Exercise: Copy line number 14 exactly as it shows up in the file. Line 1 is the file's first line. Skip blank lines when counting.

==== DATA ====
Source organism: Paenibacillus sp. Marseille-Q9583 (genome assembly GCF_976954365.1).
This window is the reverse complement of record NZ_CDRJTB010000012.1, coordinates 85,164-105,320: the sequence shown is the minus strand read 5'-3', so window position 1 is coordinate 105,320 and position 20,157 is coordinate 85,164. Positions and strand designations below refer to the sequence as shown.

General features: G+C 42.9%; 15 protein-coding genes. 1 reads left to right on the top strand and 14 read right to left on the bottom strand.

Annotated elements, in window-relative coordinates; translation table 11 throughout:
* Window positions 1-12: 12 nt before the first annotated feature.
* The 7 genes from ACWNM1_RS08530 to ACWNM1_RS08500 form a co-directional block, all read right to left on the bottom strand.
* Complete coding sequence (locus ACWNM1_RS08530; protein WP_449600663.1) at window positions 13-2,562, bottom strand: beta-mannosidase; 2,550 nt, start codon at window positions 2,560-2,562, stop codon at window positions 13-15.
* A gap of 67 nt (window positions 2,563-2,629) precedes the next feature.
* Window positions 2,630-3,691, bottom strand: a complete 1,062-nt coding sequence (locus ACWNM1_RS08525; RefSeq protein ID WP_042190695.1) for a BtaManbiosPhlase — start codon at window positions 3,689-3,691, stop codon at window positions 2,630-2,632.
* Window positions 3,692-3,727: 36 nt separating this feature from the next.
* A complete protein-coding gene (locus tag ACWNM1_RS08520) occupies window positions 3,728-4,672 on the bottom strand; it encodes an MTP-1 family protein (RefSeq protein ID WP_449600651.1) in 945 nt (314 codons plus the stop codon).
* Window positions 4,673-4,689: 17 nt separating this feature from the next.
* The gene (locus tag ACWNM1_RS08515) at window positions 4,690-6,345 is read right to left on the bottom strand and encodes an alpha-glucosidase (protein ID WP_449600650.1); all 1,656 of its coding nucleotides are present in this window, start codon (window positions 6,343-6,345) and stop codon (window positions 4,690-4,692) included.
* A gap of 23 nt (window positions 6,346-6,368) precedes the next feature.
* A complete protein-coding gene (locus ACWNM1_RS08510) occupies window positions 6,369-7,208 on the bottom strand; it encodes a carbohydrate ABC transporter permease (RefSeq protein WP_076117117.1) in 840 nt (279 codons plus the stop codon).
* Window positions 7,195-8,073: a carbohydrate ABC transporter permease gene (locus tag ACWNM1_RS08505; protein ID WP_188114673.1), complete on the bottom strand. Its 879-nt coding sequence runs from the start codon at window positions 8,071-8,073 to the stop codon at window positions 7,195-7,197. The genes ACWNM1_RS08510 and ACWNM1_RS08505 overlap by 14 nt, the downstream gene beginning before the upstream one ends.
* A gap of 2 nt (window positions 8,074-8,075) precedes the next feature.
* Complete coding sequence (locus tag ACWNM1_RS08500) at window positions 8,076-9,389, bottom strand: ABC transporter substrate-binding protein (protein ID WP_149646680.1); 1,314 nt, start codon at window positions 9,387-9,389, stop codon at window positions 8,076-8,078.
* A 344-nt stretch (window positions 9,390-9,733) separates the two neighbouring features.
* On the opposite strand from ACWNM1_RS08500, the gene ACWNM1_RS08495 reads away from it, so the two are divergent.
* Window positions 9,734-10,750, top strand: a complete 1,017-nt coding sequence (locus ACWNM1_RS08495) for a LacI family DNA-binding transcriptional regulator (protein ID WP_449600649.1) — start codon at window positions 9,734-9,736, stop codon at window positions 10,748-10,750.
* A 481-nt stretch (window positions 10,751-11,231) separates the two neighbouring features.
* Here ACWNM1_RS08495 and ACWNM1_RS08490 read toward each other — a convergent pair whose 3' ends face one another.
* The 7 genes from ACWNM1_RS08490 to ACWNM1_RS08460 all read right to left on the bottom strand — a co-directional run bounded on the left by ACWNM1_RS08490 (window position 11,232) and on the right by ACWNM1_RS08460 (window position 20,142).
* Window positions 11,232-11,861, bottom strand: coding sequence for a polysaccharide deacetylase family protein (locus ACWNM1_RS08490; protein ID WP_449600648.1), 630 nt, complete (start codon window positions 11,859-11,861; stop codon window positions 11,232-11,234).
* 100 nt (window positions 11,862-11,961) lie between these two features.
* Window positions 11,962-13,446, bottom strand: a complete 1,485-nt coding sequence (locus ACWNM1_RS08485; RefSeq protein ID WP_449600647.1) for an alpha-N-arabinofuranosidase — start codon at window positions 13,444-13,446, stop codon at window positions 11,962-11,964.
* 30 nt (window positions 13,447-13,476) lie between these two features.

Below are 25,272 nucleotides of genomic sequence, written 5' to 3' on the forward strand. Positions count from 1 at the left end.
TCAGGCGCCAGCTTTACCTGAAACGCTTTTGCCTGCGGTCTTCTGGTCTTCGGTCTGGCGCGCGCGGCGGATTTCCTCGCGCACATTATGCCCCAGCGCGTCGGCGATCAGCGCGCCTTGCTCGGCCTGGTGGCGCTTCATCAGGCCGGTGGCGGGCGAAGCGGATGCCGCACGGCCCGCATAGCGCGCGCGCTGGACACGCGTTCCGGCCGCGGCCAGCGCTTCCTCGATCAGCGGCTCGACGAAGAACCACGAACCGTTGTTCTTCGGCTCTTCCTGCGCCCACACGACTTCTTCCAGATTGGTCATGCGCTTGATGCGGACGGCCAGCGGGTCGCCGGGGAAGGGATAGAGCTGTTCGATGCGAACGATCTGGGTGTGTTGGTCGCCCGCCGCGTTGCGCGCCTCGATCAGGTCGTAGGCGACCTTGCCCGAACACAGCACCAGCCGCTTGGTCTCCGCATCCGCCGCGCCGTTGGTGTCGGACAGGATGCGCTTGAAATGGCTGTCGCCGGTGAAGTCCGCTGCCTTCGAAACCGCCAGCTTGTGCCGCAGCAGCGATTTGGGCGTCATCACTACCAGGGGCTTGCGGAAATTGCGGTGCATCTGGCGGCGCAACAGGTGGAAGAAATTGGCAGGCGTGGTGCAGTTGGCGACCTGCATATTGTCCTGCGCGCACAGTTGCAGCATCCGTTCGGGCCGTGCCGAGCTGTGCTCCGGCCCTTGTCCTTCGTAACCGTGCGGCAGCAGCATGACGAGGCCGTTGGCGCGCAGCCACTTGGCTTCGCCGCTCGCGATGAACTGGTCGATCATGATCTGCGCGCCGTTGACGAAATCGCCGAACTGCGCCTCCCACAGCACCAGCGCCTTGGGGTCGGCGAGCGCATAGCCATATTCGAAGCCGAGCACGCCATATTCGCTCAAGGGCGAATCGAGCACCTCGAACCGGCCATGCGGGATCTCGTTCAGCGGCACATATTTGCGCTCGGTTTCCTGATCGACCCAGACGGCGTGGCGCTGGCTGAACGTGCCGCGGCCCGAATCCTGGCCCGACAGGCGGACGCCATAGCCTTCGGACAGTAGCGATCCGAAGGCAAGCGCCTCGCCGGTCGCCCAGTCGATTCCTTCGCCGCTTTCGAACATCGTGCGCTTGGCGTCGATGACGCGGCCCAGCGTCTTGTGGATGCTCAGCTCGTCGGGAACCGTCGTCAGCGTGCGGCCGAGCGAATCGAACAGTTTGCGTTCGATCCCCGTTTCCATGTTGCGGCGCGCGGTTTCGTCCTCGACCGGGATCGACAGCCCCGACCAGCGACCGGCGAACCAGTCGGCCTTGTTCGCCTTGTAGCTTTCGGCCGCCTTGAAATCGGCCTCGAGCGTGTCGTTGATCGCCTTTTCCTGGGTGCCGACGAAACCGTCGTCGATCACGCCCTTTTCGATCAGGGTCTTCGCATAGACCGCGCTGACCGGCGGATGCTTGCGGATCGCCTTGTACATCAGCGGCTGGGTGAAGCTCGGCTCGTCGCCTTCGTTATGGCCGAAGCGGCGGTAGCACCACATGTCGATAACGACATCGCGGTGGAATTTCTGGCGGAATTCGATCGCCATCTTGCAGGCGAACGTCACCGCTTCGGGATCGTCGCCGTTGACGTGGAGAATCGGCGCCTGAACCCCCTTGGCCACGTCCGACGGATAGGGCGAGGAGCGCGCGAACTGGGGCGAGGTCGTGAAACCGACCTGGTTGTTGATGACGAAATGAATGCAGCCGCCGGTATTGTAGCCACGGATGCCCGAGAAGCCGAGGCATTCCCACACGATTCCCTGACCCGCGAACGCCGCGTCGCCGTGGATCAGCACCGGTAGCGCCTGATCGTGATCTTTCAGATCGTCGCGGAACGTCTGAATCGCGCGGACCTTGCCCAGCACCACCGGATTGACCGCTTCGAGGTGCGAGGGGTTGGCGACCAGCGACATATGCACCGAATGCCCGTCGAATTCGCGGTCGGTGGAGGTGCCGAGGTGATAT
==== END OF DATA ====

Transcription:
* A gap of 23 nt (window positions 6,346-6,368) precedes the next feature.